When you're brainstorming ways to combat your weekday morning grogginess, the office Nespresso is probably the more obvious choice than any kind of physical activity. But while caffeine can be a beautiful, beautiful thing, there are actually quicker (and less jittery) ways to boost your energy on the fly—namely, via yoga. (It's not just about relaxing.)
There's an important distinction between grounding yoga poses and those that fire us up, says yoga instructor Danielle Acoff. "Energizing poses get your heart pumping," she explains. "They're invigorating and build heat in the body, especially if you hold them for longer periods of time." On the flip side, "grounding poses are calming and involve connecting and rooting to the ground. To be grounded is to be centered, balanced and stable."
On that note, keep reading for an easy yoga sequence that can actually replace that third (fourth?) cup of coffee.
But First, Breathing
Before diving into the specific poses, it's crucial to establish proper breath. "Mindful breath is the key," says Acoff. "Inhale fully through the nose, filling up the lungs, and exhale fully through the nose. This is called ocean breath or Ujjayi breathing." Keep it going throughout the entire sequence.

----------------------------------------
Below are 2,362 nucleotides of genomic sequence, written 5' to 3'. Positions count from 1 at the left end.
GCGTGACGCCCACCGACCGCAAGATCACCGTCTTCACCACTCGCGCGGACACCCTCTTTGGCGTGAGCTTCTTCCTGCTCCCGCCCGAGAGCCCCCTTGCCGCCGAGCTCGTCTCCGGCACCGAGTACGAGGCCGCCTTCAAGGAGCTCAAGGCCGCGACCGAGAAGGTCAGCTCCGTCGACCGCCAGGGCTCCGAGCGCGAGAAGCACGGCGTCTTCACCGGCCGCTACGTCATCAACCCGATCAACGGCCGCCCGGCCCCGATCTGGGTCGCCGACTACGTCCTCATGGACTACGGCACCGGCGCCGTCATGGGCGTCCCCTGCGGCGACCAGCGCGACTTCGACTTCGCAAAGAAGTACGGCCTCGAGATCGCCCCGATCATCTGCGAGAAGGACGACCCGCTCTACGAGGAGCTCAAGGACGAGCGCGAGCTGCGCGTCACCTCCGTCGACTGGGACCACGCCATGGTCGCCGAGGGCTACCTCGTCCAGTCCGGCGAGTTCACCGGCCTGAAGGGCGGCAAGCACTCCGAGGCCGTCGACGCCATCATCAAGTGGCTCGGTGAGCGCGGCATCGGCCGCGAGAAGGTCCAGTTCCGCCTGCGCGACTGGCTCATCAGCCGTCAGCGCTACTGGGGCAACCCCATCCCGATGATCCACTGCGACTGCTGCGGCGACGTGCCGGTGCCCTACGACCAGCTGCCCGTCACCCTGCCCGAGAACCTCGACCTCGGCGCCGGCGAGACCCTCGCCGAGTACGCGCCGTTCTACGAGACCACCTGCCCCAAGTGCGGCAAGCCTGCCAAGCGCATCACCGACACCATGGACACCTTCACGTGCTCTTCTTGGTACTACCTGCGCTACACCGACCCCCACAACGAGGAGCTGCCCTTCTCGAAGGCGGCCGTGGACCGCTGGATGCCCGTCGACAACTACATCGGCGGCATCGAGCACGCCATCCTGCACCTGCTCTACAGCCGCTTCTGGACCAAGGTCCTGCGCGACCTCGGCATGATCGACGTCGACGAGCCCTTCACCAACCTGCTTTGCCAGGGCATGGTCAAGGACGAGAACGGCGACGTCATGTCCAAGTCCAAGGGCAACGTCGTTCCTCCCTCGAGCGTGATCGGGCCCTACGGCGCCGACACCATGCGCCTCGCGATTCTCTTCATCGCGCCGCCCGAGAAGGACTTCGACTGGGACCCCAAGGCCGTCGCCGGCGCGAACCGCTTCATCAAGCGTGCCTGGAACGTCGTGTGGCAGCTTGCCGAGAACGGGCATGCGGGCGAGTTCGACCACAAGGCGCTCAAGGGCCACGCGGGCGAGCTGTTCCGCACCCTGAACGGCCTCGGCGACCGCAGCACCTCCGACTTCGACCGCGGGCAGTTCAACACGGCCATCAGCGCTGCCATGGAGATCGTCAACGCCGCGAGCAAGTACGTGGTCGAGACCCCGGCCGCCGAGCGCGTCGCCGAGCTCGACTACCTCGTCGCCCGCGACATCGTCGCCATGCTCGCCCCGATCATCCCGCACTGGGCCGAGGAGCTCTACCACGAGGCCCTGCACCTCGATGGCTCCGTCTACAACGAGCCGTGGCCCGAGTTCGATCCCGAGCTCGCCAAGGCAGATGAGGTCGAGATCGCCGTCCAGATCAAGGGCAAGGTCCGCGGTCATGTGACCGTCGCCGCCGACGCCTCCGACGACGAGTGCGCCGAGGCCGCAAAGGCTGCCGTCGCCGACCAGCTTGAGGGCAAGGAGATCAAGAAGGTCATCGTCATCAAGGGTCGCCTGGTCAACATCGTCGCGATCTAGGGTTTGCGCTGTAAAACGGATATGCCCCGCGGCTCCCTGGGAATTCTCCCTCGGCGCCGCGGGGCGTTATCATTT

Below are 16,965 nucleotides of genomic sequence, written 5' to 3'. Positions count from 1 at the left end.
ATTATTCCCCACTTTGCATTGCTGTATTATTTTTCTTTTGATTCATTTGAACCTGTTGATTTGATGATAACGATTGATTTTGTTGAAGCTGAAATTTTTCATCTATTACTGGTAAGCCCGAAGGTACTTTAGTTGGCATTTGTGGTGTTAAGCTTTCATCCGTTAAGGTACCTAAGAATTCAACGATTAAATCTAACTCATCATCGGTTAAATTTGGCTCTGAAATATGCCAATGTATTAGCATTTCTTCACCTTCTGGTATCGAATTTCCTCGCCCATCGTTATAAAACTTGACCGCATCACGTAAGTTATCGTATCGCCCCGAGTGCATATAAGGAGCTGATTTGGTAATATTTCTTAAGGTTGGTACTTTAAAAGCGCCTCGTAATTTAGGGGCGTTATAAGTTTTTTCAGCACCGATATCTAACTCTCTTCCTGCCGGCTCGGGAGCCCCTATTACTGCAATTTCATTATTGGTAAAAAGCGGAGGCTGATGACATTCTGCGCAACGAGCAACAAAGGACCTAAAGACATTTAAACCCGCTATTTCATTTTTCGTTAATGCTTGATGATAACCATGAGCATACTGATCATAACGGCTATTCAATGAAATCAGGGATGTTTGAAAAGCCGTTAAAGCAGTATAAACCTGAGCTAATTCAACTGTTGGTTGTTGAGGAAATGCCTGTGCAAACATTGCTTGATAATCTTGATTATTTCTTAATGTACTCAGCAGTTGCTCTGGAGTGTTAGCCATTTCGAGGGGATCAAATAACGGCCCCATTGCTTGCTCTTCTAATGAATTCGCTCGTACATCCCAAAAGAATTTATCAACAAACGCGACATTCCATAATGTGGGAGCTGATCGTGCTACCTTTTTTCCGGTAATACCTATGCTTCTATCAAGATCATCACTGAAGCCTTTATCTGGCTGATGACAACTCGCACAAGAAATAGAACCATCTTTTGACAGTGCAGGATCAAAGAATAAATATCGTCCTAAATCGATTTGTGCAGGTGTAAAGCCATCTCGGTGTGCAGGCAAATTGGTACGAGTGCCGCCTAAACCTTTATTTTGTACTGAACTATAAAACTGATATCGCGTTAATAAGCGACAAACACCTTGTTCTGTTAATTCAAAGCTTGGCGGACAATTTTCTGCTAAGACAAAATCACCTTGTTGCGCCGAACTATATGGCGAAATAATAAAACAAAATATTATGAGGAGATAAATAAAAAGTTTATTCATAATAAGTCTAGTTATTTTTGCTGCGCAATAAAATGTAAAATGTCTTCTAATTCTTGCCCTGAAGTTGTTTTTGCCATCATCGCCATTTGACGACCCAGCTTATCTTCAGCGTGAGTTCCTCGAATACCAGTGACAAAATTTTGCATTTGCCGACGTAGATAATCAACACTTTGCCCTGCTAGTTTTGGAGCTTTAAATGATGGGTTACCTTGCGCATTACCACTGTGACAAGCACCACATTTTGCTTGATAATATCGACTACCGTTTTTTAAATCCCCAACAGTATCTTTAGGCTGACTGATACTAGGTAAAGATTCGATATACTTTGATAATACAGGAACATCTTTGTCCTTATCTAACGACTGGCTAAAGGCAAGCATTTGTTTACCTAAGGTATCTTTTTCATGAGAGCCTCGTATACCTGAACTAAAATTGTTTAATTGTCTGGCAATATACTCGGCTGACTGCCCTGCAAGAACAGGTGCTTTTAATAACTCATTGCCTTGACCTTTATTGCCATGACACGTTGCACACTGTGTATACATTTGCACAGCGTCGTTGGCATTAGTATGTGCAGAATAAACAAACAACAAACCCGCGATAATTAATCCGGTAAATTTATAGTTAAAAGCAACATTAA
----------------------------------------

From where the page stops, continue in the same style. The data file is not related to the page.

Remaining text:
A Quick Yoga Routine for Instant Energy
- Start in forward fold: Standing with your feet planted on the ground and your legs straight, hinge at your hips so that your fingertips reach toward the floor and your nose meets your knees.
- Sit on your butt and lay back for bridge or wheel pose. If you're opting for bridge, bend your knees, plant your feet on the ground, and lift your hips. Tuck your shoulder blades, plant your arms, and hold. (Only go for wheel if it's in your practice already.)
- Come back to sitting with your legs forward and press up into an upward plank. Position your hands underneath your shoulders (fingers facing forward), and plant your hands and your feet. Lift the rest of your body and let your head fall back.
- Come back to sitting and fold forward for seated forward bend. You're simply draping the top half of your body over your straight, outstretched legs.
- Hold, then roll back on the spine to plow pose. With your legs fully extended, gently swing them over your body and head so that your toes touch the ground behind your head. Your torso should be perpendicular to the floor, and your arms are grounded on the floor in front of you. Or alternatively, you can gently support your lower back with your hands (your elbows should still be grounded). To get out of plow, slowly lift your legs back over your head and lower your back down to the ground, one vertebra at a time.
- Now, bring your knees to chest for three rolls on the spine to come to chair pose. You're essentially trying to use the momentum of rolling to get to your feet without using your hands. Once in chair, you'll "sit" with your butt down and your knees bent, thighs and core engaged. Reach your arms up next to your ears.
- Stand up straight. That's it!
"It's short, sweet, and jumps-starts your engine," says Acoff. If you're really dedicated, keep a yoga mat like the Cotton On Body Active Mat ($20) rolled up under your desk. (A quick reminder: Don't try any new poses without the supervision and guidance of a yoga professional.)